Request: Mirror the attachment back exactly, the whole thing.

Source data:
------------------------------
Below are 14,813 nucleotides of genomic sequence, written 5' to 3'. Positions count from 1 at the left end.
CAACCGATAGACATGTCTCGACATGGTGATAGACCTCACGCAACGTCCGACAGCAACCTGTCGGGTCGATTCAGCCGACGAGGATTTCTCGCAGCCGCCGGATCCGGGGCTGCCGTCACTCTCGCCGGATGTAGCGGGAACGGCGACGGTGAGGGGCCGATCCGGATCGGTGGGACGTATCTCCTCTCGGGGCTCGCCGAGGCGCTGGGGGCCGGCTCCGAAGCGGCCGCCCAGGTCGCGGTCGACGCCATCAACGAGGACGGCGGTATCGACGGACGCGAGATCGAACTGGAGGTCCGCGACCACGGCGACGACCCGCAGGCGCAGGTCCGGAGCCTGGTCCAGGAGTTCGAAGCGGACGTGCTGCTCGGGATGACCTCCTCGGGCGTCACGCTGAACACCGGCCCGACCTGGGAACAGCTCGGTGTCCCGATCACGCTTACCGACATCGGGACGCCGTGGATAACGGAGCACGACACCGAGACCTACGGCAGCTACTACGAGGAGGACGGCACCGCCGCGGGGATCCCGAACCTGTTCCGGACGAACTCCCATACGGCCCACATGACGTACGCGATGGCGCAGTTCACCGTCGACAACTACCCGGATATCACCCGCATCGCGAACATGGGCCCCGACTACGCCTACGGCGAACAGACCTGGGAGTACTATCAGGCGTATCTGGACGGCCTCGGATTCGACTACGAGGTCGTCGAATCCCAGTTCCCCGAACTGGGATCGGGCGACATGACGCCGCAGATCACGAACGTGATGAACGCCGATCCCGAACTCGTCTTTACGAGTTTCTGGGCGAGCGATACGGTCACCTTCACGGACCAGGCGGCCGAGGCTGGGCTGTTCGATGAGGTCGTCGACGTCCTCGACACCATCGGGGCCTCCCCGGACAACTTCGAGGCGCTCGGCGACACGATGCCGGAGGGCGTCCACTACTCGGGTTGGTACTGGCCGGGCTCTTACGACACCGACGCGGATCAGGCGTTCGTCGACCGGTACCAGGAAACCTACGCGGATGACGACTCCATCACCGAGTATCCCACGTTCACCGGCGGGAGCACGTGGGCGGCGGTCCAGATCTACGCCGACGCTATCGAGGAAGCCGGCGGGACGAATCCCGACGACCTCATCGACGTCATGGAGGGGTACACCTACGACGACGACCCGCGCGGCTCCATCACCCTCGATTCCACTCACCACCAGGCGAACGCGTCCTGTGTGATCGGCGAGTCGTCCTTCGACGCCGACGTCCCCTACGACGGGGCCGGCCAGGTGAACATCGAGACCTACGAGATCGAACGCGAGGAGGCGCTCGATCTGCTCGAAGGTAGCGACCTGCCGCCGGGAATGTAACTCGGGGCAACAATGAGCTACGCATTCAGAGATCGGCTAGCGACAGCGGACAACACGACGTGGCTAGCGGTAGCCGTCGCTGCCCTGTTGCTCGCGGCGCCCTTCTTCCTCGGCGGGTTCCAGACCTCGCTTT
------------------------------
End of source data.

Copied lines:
Below are 14,813 nucleotides of genomic sequence, written 5' to 3'. Positions count from 1 at the left end.
CAACCGATAGACATGTCTCGACATGGTGATAGACCTCACGCAACGTCCGACAGCAACCTGTCGGGTCGATTCAGCCGACGAGGATTTCTCGCAGCCGCCGGATCCGGGGCTGCCGTCACTCTCGCCGGATGTAGCGGGAACGGCGACGGTGAGGGGCCGATCCGGATCGGTGGGACGTATCTCCTCTCGGGGCTCGCCGAGGCGCTGGGGGCCGGCTCCGAAGCGGCCGCCCAGGTCGCGGTCGACGCCATCAACGAGGACGGCGGTATCGACGGACGCGAGATCGAACTGGAGGTCCGCGACCACGGCGACGACCCGCAGGCGCAGGTCCGGAGCCTGGTCCAGGAGTTCGAAGCGGACGTGCTGCTCGGGATGACCTCCTCGGGCGTCACGCTGAACACCGGCCCGACCTGGGAACAGCTCGGTGTCCCGATCACGCTTACCGACATCGGGACGCCGTGGATAACGGAGCACGACACCGAGACCTACGGCAGCTACTACGAGGAGGACGGCACCGCCGCGGGGATCCCGAACCTGTTCCGGACGAACTCCCATACGGCCCACATGACGTACGCGATGGCGCAGTTCACCGTCGACAACTACCCGGATATCACCCGCATCGCGAACATGGGCCCCGACTACGCCTACGGCGAACAGACCTGGGAGTACTATCAGGCGTATCTGGACGGCCTCGGATTCGACTACGAGGTCGTCGAATCCCAGTTCCCCGAACTGGGATCGGGCGACATGACGCCGCAGATCACGAACGTGATGAACGCCGATCCCGAACTCGTCTTTACGAGTTTCTGGGCGAGCGATACGGTCACCTTCACGGACCAGGCGGCCGAGGCTGGGCTGTTCGATGAGGTCGTCGACGTCCTCGACACCATCGGGGCCTCCCCGGACAACTTCGAGGCGCTCGGCGACACGATGCCGGAGGGCGTCCACTACTCGGGTTGGTACTGGCCGGGCTCTTACGACACCGACGCGGATCAGGCGTTCGTCGACCGGTACCAGGAAACCTACGCGGATGACGACTCCATCACCGAGTATCCCACGTTCACCGGCGGGAGCACGTGGGCGGCGGTCCAGATCTACGCCGACGCTATCGAGGAAGCCGGCGGGACGAATCCCGACGACCTCATCGACGTCATGGAGGGGTACACCTACGACGACGACCCGCGCGGCTCCATCACCCTCGATTCCACTCACCACCAGGCGAACGCGTCCTGTGTGATCGGCGAGTCGTCCTTCGACGCCGACGTCCCCTACGACGGGGCCGGCCAGGTGAACATCGAGACCTACGAGATCGAACGCGAGGAGGCGCTCGATCTGCTCGAAGGTAGCGACCTGCCGCCGGGAATGTAACTCGGGGCAACAATGAGCTACGCATTCAGAGATCGGCTAGCGACAGCGGACAACACGACGTGGCTAGCGGTAGCCGTCGCTGCCCTGTTGCTCGCGGCGCCCTTCTTCCTCGGCGGGTTCCAGACCTCGCTTT